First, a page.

|Origins||Settled by William Sayre c. 1836 and annexed c. 1889|
Belmont on the north, tracks through Sayre park on the south, Nashville Ave on the east, Harlem on the west
|Gangs headquartered||Maniac Latin Disciples,|
Montclare was first settled in the year 1836 by William Sayre. In 1838 he officially purchased the land from Jefferson Township. In the year 1840 Sayre built a home of these lands making him the first resident. The lands were barren for decades to come until 1872 when the Chicago & Pacific Railroad Company wanted to lay tracks through Sayre’s land, Sayre accepted, and the Sayre Station was built directly on Sayre’s property. In the year 1873, some more plots of land were sold that built up a small town of about 120 English and German farmers. The growth was brief because the area lacked adequate transportation to and from the town. The train would only arrive here once a day. (Fact source, http://www.encyclopedia.chicagohistory.org/pages/839.html#:~:text=In%201872%20Sayre%20allowed%20the,Montclare%20after%20Montclair%2C%20New%20Jersey.)
This community remained the same size for decades even after annexation into Chicago in 1889. It wasn’t until 1912 when the Grand Avenue streetcar line laid tracks which brought much more interest to the area. In 1916 the Sayre family donated acres to the city which established Sayre Park. Growth was slow but once roads were paved in the 1920s a population boom happened. More subdivisions were built in the 1930s. The Grand and Harlem retail strip was built in the 1930s which became the busiest part of Montclare. During these decades the neighborhood had a strong Italian, German and Polish influence. (Fact source, http://www.encyclopedia.chicagohistory.org/pages/839.html#:~:text=In%201872%20Sayre%20allowed%20the,Montclare%20after%20Montclair%2C%20New%20Jersey.)
This neighborhood was a quiet community that had low crime rates and residents treated this community as a small town instead of a part of Chicago. Many residents in present years hold up those same values. This is what attracted members of the Gaylords and C-Notes street gangs to this area in the year 1979. Montclare was regarded as part of “white wonderland” to white gang members from other neighborhoods. Montclare was unscathed by Hispanic or black migration but just to the south of Sayre Park Hispanics were moving into the northern part of Austin. Gaylords advanced on these north Austin streets to battle gangs like Latin Brothers and Latin Stylers. Another group of Gaylords settled north of Sayre Park to protect this beloved community from Hispanic gangs. There were fears these gangs would advance north. The Gaylords then established their notorious Sayre Park branch in 1979.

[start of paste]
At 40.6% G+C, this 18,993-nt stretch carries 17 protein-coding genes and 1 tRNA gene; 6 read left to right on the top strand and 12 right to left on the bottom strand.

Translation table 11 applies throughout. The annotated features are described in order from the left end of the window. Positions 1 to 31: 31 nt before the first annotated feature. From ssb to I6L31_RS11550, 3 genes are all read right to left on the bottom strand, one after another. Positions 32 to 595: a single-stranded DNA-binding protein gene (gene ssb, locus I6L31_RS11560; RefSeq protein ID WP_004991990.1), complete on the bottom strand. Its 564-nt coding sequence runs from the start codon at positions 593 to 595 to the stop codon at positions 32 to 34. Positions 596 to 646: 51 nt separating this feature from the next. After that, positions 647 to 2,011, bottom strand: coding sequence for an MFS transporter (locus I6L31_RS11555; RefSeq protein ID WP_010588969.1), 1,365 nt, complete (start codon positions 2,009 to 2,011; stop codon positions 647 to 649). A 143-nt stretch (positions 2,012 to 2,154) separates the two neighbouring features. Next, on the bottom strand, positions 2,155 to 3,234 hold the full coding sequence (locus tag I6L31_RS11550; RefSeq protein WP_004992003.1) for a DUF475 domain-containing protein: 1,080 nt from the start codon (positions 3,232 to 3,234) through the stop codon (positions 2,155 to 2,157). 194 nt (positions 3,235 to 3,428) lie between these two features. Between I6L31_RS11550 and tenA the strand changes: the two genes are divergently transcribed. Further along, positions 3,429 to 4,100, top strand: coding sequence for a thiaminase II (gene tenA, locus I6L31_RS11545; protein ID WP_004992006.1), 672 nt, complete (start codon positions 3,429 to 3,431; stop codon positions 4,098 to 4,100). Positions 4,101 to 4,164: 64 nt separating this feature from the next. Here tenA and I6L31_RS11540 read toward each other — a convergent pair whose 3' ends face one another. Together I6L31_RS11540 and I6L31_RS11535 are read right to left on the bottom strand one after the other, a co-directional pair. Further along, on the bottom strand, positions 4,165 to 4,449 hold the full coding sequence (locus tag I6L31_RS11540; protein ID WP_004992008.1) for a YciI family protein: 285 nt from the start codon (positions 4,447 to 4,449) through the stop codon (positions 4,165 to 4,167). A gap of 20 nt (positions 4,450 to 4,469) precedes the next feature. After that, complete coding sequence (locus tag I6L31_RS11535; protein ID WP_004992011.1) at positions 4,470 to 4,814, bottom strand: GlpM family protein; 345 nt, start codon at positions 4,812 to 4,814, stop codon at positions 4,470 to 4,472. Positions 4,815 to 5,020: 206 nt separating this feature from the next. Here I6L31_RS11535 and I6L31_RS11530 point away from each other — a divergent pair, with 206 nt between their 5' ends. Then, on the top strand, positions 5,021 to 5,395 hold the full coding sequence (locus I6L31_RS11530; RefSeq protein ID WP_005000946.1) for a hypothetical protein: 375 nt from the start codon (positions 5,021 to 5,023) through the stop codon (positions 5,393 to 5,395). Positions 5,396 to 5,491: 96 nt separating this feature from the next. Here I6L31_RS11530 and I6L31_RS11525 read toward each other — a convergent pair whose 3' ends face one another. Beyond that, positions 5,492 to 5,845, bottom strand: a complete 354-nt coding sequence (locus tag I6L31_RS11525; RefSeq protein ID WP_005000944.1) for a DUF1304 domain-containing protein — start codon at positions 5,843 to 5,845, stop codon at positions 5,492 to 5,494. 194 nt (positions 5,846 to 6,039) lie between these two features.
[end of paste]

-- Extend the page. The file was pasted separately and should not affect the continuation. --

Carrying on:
In the same year of 1979 the C-Notes were welcomed into Montclare by the Gaylords to settle Belden and Normandy which was just a few blocks east of Sayre Park. Gaylords and C-Notes guarded this border together as allies. The settlement of Gaylords and C-Notes started with an interest in escaping to a neighborhood that was not full of gangs and crime. This was like a semi-retirement type of plan for the founders of these sections, but they soon would learn there was a threat at the southern border. Gaylords and C-Notes aimed to make this neighborhood unsafe and unpleasant for Hispanic gangs and often discouraging for Hispanic migration.
For three years C-Notes and Gaylords were allies and fought legendary battles in Sayre Park that was mainly fist fighting. In the year 1982 Gaylords and C-Notes began feuding city-wide and as a result the Gaylords and C-Notes began a war in 1982 that would last until the later part of the decade when C-Notes left the neighborhood. After C-Notes left in the late 80s a small wave of black migration came to Montclare which was as few families. Many residents reacted negatively to this arrival and racially driven incidents occurred that were settled some time later; however, blacks were mostly discouraged from moving to Montclare. In the late 80s a Hispanic migration began in Montclare that seemed to attract less racial tensions.
Hispanic migration slowly progressed through the 1990s. Despite gang activity between the neighborhood Gaylords and their rivals from other neighborhoods Montclare remained on the safest Chicago neighborhoods. Gaylords remained visible and active until the later 1990s and by the early 2000s the Sayre Park Gaylords became less visible, and this is when Maniac Latin Disciples settled on these streets that remain the dominating gang until present day.
In later decades Greeks, Ukrainians, Lithuanians, Lebanese, and Hispanics have become the majority population of the neighborhood as much of the Italian, Polish and Germans relocated to the suburbs. Over the decades residents have worked hard to maintain the neighborhood’s value so it can remain one of the safest neighborhoods in the city. Regardless of Maniac Latin Disciple presence the community continues to be one of the safest.
In the 1980s Gaylords and C-Notes dominated this neighborhood.
In the 1990s Gaylords dominated this neighborhood as the only gang here.
In the 2000s and later the Maniac Latin Disciples dominate this area as the only gang here.
The gangs that have walked these streets over time are:
Gaylords Established 1979-2000s
Grand & Harlem Established 1982-1990
Belden to Altgeld, Harlem to Oak Park Ave (Sayre Park) Established 1979-2000s
C-Notes Established 1979-late 80s
Belden & Normandy 1979-late 80s
Maniac Latin Disciples Established 2000s-present years
Wrightwood to Grand, Harlem to Oak Park Established 2000s-present years